HMS LORD NELSON, IJS KURAMA and FS DANTON: Coronation Review, 1911
. Watercolour signed and dated 1911 (LR) and annotated by the artist.
29.5 x 8.75 inches (74.93 x 22.22 cms) approx
Guide price: £1900
This original has been sold and is no longer available.
One hundred and sixty five vessels anchored at Spithead for HM King George V's Coronation Review including 32 battleships and dreadnoughts, 24 armoured cruisers, 8 protected and 4 unarmoured cruisers, 67 destroyers, 12 torpedo boats and 8 submarines. In addition there were 18 foreign warships and two are featured prominently here, the Japanese armoured cruiser KURAMA (behind and just ahead of LORD NELSON who is foreground, left) wearing the flag of Admiral Hayao Shimamura; and the French battleship DANTON (foreground, right with 5 funnels) (Capitaine de Vaisseau J A A M Habert FN).
The King and Queen arrived at the great naval dockyard of Portsmouth during the morning of Saturday 24 June and as Their Majesties, with The Household in Attendance, embarked in HM Yacht VICTORIA & ALBERT ( Captain N C Palmer MVO ADC RN, Commodore 2nd Class In Charge HM's Yachts), Court Flags were broken. Admiral Sir Arthur Moore, Commander-in-Chief Portsmouth, and Admiral Sir Francis Bridgeman, Commander-in-Chief Home Fleet were received onboard The Royal Yacht by The King and were promoted within the Royal Victorian Order to GCVO; and the 14 other Flag Officers afloat in the Review Lines were also presented to His Majesty. As with Queen Victoria's Golden Jubilee Review of 1887, ships at the Review had been cautioned to burn Welsh coal only, to reduce smoke and thus collisions.
It was a cool, grey summer's day that threatened rain as the Royal Yacht slipped from South Railway Jetty and made her way serenely out of harbour and towards the waiting armada. To the thunder of a Royal Salute, VICTORIA & ALBERT entered the Review Lines and with ships dressed overall and upper decks manned, The King steamed slowly down the lines of anchored men-of-war, receiving three rousing cheers as each ship was passed. One of the last two pre-dreadnoughts, HMS LORD NELSON (Captain Alfred Grant RN) here wearing the Flag of Admiral Sir Arthur Moore GCB GCVO CMG, C-in-C Portsmouth, was to have an eventful Great War and shortly after its outbreak in early August 1914 she found herself escorting convoys of ships carrying the British Expeditionary Force (BEF) to France. In February 1915 she was sailed for the Mediterranean and thence to the Dardanelles where she became the flagship of Vice Admiral Wester Wemyss (who was subsequently to become First Sea Lord); and then Vice Admiral John de Roebeck. LORD NELSON embarked Lord Kitchener and his staff and was his headquarters ship at Mudros during December 1915; and she remained a flagship until April 1919, in the latter 3 years, Flagship Eastern Mediterranean, Aegean and Black Sea. She was subsequently paid off and was sold for scrap in November 1920.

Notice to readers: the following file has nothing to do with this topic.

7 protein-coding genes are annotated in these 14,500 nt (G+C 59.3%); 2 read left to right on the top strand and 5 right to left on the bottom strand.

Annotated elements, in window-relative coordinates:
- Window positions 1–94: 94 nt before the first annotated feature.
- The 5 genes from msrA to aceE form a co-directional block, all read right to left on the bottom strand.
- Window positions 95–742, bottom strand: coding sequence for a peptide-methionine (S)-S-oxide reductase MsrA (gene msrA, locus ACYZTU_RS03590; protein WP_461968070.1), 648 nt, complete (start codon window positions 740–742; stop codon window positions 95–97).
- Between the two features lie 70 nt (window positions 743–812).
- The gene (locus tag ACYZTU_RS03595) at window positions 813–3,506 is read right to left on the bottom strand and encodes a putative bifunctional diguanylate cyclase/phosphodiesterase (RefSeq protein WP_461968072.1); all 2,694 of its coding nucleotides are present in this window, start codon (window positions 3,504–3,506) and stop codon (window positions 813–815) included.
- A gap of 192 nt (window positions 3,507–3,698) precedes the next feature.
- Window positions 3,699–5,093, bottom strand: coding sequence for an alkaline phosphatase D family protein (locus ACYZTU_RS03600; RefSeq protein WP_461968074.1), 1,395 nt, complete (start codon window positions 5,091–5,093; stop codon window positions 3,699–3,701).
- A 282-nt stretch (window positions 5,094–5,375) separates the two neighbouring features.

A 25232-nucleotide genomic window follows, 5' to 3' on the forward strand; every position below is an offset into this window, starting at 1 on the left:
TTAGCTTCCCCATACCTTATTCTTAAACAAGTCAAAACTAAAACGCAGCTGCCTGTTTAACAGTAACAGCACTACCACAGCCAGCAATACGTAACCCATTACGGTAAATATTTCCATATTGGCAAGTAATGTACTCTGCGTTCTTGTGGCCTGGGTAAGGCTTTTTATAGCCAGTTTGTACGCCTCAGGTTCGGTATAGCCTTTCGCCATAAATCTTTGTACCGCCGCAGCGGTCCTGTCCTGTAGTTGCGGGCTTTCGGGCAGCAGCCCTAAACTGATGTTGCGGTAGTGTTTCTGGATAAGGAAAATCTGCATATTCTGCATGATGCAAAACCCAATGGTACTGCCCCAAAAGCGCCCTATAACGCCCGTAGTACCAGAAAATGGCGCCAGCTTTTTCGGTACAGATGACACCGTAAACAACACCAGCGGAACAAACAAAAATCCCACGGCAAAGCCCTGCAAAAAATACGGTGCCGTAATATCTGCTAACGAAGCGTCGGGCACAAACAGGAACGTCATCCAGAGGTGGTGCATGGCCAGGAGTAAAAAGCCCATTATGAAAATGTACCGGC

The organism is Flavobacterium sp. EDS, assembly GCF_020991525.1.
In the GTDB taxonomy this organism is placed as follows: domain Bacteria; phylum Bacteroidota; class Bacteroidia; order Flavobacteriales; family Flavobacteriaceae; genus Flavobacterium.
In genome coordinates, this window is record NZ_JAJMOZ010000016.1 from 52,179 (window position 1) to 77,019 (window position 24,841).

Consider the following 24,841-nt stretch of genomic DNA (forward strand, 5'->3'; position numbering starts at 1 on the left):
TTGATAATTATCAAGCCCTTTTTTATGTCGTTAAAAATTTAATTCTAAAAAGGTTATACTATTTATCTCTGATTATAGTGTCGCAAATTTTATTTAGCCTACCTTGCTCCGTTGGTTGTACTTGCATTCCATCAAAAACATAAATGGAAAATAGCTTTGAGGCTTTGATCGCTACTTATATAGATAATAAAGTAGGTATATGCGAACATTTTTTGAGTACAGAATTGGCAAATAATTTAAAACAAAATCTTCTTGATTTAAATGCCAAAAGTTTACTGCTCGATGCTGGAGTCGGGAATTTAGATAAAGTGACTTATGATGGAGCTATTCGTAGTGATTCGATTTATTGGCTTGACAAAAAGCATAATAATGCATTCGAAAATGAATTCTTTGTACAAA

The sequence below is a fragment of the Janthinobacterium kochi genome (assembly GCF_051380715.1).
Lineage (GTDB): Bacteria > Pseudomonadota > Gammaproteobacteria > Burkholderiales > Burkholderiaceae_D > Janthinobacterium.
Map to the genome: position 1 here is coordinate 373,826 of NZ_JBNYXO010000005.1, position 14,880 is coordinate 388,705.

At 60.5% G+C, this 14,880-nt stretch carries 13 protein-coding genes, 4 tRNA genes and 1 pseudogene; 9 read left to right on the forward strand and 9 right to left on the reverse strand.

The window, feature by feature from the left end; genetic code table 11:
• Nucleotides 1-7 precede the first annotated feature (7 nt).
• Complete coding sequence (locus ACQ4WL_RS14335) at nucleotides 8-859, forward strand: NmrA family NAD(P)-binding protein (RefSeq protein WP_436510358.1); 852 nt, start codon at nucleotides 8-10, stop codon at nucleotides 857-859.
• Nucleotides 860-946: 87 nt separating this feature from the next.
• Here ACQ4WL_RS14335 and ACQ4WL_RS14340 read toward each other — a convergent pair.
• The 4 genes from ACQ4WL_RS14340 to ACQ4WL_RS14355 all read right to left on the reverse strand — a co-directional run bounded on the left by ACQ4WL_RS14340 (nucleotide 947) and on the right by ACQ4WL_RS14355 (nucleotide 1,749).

Frank Watson Wood was clearly busy at this Review as there are several other watercolours of the event painted by him, one - featuring LORD NELSON also - being available in Maritime Prints' portfolio (see MP057). He covered also the 1914, 1935 and 1937 Reviews but died in the year of another Fleet Review, that of Queen Elizabeth in 1953.